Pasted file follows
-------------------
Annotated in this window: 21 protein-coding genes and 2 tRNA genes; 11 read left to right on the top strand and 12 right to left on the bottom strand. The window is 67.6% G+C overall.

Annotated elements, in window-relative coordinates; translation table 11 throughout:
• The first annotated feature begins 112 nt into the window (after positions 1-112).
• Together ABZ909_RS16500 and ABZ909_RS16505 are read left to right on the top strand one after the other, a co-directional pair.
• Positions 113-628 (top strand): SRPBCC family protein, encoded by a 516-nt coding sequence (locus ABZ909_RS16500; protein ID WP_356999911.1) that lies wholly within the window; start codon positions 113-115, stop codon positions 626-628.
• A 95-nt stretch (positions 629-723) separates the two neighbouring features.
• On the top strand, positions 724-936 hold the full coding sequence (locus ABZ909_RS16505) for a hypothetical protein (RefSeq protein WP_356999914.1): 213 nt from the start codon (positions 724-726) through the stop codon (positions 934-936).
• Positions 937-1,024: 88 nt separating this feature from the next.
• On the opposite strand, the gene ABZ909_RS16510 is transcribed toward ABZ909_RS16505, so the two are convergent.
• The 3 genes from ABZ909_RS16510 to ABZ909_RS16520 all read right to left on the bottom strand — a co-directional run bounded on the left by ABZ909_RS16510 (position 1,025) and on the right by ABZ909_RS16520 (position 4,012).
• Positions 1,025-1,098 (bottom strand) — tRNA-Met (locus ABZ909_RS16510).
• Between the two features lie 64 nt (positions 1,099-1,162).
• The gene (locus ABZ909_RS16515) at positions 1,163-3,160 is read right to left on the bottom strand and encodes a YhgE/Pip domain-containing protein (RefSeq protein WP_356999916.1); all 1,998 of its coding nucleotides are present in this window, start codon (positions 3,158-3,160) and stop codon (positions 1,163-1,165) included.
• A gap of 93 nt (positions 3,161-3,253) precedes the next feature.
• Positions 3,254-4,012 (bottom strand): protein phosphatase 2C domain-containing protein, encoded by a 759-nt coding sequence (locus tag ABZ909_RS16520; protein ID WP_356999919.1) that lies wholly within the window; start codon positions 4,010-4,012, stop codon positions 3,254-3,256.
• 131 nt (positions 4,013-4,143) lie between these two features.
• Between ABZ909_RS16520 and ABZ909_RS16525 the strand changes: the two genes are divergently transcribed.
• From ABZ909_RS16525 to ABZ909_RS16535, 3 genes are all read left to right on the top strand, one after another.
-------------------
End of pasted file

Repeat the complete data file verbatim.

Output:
Annotated in this window: 21 protein-coding genes and 2 tRNA genes; 11 read left to right on the top strand and 12 right to left on the bottom strand. The window is 67.6% G+C overall.

Annotated elements, in window-relative coordinates; translation table 11 throughout:
• The first annotated feature begins 112 nt into the window (after positions 1-112).
• Together ABZ909_RS16500 and ABZ909_RS16505 are read left to right on the top strand one after the other, a co-directional pair.
• Positions 113-628 (top strand): SRPBCC family protein, encoded by a 516-nt coding sequence (locus ABZ909_RS16500; protein ID WP_356999911.1) that lies wholly within the window; start codon positions 113-115, stop codon positions 626-628.
• A 95-nt stretch (positions 629-723) separates the two neighbouring features.
• On the top strand, positions 724-936 hold the full coding sequence (locus ABZ909_RS16505) for a hypothetical protein (RefSeq protein WP_356999914.1): 213 nt from the start codon (positions 724-726) through the stop codon (positions 934-936).
• Positions 937-1,024: 88 nt separating this feature from the next.
• On the opposite strand, the gene ABZ909_RS16510 is transcribed toward ABZ909_RS16505, so the two are convergent.
• The 3 genes from ABZ909_RS16510 to ABZ909_RS16520 all read right to left on the bottom strand — a co-directional run bounded on the left by ABZ909_RS16510 (position 1,025) and on the right by ABZ909_RS16520 (position 4,012).
• Positions 1,025-1,098 (bottom strand) — tRNA-Met (locus ABZ909_RS16510).
• Between the two features lie 64 nt (positions 1,099-1,162).
• The gene (locus ABZ909_RS16515) at positions 1,163-3,160 is read right to left on the bottom strand and encodes a YhgE/Pip domain-containing protein (RefSeq protein WP_356999916.1); all 1,998 of its coding nucleotides are present in this window, start codon (positions 3,158-3,160) and stop codon (positions 1,163-1,165) included.
• A gap of 93 nt (positions 3,161-3,253) precedes the next feature.
• Positions 3,254-4,012 (bottom strand): protein phosphatase 2C domain-containing protein, encoded by a 759-nt coding sequence (locus tag ABZ909_RS16520; protein ID WP_356999919.1) that lies wholly within the window; start codon positions 4,010-4,012, stop codon positions 3,254-3,256.
• 131 nt (positions 4,013-4,143) lie between these two features.
• Between ABZ909_RS16520 and ABZ909_RS16525 the strand changes: the two genes are divergently transcribed.
• From ABZ909_RS16525 to ABZ909_RS16535, 3 genes are all read left to right on the top strand, one after another.